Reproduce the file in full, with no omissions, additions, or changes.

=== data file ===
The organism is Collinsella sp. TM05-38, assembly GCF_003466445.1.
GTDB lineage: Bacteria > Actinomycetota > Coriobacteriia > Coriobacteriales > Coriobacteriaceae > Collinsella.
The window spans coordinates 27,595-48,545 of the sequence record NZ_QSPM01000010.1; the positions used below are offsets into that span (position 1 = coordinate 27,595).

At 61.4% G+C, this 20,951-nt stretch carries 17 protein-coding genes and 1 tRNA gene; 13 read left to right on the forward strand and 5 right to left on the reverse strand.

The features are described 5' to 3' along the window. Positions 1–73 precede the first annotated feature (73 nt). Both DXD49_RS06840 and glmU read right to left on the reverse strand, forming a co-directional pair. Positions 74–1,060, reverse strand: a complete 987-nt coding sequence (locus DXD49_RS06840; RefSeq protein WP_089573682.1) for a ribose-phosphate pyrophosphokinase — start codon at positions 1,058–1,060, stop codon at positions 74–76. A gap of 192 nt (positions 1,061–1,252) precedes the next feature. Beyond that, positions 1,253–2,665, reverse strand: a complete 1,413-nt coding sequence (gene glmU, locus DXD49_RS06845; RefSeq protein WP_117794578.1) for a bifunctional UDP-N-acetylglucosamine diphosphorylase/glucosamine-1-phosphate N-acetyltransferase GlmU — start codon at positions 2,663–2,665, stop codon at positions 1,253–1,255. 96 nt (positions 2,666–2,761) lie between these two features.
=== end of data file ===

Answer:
The organism is Collinsella sp. TM05-38, assembly GCF_003466445.1.
GTDB lineage: Bacteria > Actinomycetota > Coriobacteriia > Coriobacteriales > Coriobacteriaceae > Collinsella.
The window spans coordinates 27,595-48,545 of the sequence record NZ_QSPM01000010.1; the positions used below are offsets into that span (position 1 = coordinate 27,595).

At 61.4% G+C, this 20,951-nt stretch carries 17 protein-coding genes and 1 tRNA gene; 13 read left to right on the forward strand and 5 right to left on the reverse strand.

The features are described 5' to 3' along the window. Positions 1–73 precede the first annotated feature (73 nt). Both DXD49_RS06840 and glmU read right to left on the reverse strand, forming a co-directional pair. Positions 74–1,060, reverse strand: a complete 987-nt coding sequence (locus DXD49_RS06840; RefSeq protein WP_089573682.1) for a ribose-phosphate pyrophosphokinase — start codon at positions 1,058–1,060, stop codon at positions 74–76. A gap of 192 nt (positions 1,061–1,252) precedes the next feature. Beyond that, positions 1,253–2,665, reverse strand: a complete 1,413-nt coding sequence (gene glmU, locus DXD49_RS06845; RefSeq protein WP_117794578.1) for a bifunctional UDP-N-acetylglucosamine diphosphorylase/glucosamine-1-phosphate N-acetyltransferase GlmU — start codon at positions 2,663–2,665, stop codon at positions 1,253–1,255. 96 nt (positions 2,666–2,761) lie between these two features.